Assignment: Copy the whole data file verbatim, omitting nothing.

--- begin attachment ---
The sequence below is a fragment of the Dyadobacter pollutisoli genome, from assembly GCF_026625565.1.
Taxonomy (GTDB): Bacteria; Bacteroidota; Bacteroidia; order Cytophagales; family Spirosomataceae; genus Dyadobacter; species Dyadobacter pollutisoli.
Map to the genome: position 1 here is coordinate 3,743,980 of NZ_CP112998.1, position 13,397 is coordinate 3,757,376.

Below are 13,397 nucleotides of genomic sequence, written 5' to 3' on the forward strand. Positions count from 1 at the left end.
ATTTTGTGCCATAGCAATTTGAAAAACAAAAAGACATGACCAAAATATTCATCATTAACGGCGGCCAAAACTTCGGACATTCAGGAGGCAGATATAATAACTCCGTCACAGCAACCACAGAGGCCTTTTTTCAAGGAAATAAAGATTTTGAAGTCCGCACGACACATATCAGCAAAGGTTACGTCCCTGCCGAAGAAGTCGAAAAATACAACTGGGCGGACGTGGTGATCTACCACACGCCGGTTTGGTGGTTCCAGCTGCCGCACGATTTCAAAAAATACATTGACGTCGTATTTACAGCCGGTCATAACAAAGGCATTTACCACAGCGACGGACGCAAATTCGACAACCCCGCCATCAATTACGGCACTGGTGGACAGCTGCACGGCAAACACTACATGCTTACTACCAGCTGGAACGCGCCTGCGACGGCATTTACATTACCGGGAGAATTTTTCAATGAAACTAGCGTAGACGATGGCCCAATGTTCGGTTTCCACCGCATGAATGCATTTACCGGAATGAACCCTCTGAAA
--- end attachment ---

The sequence below is a fragment of the Dyadobacter pollutisoli genome, from assembly GCF_026625565.1.
Taxonomy (GTDB): Bacteria; Bacteroidota; Bacteroidia; order Cytophagales; family Spirosomataceae; genus Dyadobacter; species Dyadobacter pollutisoli.
Map to the genome: position 1 here is coordinate 3,743,980 of NZ_CP112998.1, position 13,397 is coordinate 3,757,376.

Below are 13,397 nucleotides of genomic sequence, written 5' to 3' on the forward strand. Positions count from 1 at the left end.
ATTTTGTGCCATAGCAATTTGAAAAACAAAAAGACATGACCAAAATATTCATCATTAACGGCGGCCAAAACTTCGGACATTCAGGAGGCAGATATAATAACTCCGTCACAGCAACCACAGAGGCCTTTTTTCAAGGAAATAAAGATTTTGAAGTCCGCACGACACATATCAGCAAAGGTTACGTCCCTGCCGAAGAAGTCGAAAAATACAACTGGGCGGACGTGGTGATCTACCACACGCCGGTTTGGTGGTTCCAGCTGCCGCACGATTTCAAAAAATACATTGACGTCGTATTTACAGCCGGTCATAACAAAGGCATTTACCACAGCGACGGACGCAAATTCGACAACCCCGCCATCAATTACGGCACTGGTGGACAGCTGCACGGCAAACACTACATGCTTACTACCAGCTGGAACGCGCCTGCGACGGCATTTACATTACCGGGAGAATTTTTCAATGAAACTAGCGTAGACGATGGCCCAATGTTCGGTTTCCACCGCATGAATGCATTTACCGGAATGAACCCTCTGAAA